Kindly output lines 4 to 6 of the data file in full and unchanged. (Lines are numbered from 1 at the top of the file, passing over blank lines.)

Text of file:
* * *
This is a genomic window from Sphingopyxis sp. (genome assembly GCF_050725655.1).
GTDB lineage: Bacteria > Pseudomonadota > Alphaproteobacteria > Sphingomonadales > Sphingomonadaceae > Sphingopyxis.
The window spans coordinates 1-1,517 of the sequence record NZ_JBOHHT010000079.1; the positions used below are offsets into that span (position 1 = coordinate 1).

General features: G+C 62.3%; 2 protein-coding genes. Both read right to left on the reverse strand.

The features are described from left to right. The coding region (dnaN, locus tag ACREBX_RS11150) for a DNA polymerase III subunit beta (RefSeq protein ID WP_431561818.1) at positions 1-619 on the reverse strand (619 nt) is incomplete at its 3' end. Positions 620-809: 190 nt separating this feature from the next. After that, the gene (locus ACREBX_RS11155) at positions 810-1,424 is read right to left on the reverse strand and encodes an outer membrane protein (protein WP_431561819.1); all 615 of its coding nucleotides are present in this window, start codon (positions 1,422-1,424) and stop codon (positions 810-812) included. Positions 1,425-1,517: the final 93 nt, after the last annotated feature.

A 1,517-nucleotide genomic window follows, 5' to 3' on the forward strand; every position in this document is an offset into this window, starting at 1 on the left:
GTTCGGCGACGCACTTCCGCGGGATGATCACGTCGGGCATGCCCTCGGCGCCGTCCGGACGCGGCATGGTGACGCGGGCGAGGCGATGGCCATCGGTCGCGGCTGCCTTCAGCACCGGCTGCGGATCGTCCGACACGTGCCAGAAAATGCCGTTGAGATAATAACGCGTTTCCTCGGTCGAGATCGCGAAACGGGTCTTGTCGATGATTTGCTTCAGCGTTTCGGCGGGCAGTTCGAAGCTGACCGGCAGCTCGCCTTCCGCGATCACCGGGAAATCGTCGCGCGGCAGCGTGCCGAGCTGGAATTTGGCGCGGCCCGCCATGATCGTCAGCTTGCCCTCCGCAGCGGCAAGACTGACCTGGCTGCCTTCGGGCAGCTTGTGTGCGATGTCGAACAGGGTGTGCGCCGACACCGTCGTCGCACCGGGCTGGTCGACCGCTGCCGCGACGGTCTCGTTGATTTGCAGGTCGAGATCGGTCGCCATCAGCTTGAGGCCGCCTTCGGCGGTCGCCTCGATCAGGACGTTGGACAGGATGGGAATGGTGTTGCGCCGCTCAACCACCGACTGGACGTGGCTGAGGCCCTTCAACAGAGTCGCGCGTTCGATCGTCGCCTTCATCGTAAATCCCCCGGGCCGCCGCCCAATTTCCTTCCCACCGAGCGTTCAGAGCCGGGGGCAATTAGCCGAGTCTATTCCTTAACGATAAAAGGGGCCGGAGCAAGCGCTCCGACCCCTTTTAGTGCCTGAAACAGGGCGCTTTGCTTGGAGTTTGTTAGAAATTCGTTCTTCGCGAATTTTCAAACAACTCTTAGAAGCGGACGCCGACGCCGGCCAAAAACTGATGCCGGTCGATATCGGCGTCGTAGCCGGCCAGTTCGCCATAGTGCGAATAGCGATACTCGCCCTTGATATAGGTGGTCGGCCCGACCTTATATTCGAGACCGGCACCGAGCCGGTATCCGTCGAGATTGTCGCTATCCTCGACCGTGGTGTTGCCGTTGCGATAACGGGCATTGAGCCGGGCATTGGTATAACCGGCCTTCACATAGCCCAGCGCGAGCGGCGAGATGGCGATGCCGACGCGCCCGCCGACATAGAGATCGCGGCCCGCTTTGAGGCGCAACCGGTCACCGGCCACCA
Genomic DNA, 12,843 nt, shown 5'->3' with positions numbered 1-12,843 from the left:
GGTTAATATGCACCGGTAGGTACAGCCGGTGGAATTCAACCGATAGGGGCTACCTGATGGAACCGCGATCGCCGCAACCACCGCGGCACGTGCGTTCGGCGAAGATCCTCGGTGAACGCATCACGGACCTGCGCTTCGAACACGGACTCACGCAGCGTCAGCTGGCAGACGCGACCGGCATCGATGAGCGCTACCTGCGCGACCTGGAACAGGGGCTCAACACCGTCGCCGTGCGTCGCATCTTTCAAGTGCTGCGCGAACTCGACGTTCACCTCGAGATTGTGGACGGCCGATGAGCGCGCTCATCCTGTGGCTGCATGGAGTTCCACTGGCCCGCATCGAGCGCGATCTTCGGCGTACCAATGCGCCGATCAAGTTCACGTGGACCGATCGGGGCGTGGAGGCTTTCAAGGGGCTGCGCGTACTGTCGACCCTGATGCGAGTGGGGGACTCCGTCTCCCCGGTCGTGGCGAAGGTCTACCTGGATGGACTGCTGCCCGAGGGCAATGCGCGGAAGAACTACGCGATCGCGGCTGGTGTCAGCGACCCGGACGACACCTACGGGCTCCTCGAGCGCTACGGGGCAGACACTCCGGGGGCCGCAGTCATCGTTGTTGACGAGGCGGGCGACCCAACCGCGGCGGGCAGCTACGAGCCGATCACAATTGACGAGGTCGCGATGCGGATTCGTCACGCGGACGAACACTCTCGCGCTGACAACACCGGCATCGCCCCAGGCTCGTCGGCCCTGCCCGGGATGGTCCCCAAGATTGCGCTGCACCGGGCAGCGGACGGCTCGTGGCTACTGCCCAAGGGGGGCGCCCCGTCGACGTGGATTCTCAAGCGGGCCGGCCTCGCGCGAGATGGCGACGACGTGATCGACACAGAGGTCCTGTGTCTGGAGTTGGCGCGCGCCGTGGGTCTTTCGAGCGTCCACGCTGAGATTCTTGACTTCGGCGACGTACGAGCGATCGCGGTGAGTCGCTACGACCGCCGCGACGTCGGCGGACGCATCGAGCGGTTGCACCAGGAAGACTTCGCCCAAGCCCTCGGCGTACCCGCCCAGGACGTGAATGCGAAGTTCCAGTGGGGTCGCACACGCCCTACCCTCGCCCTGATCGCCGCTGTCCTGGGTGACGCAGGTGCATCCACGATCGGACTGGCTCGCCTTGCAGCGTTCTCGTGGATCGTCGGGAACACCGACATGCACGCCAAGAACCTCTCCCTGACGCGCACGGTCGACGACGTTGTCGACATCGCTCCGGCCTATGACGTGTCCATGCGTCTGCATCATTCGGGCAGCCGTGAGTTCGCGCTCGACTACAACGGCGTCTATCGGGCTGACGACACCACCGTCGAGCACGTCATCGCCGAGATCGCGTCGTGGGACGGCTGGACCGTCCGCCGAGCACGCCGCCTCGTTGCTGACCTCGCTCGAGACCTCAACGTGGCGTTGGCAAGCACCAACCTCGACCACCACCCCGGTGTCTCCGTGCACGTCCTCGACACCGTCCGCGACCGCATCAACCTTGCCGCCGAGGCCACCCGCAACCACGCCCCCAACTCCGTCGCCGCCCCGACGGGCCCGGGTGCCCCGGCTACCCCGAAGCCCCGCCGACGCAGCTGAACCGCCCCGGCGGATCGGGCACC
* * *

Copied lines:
General features: G+C 62.3%; 2 protein-coding genes. Both read right to left on the reverse strand.

The features are described from left to right. The coding region (dnaN, locus tag ACREBX_RS11150) for a DNA polymerase III subunit beta (RefSeq protein ID WP_431561818.1) at positions 1-619 on the reverse strand (619 nt) is incomplete at its 3' end. Positions 620-809: 190 nt separating this feature from the next. After that, the gene (locus ACREBX_RS11155) at positions 810-1,424 is read right to left on the reverse strand and encodes an outer membrane protein (protein WP_431561819.1); all 615 of its coding nucleotides are present in this window, start codon (positions 1,422-1,424) and stop codon (positions 810-812) included. Positions 1,425-1,517: the final 93 nt, after the last annotated feature.

A 1,517-nucleotide genomic window follows, 5' to 3' on the forward strand; every position in this document is an offset into this window, starting at 1 on the left: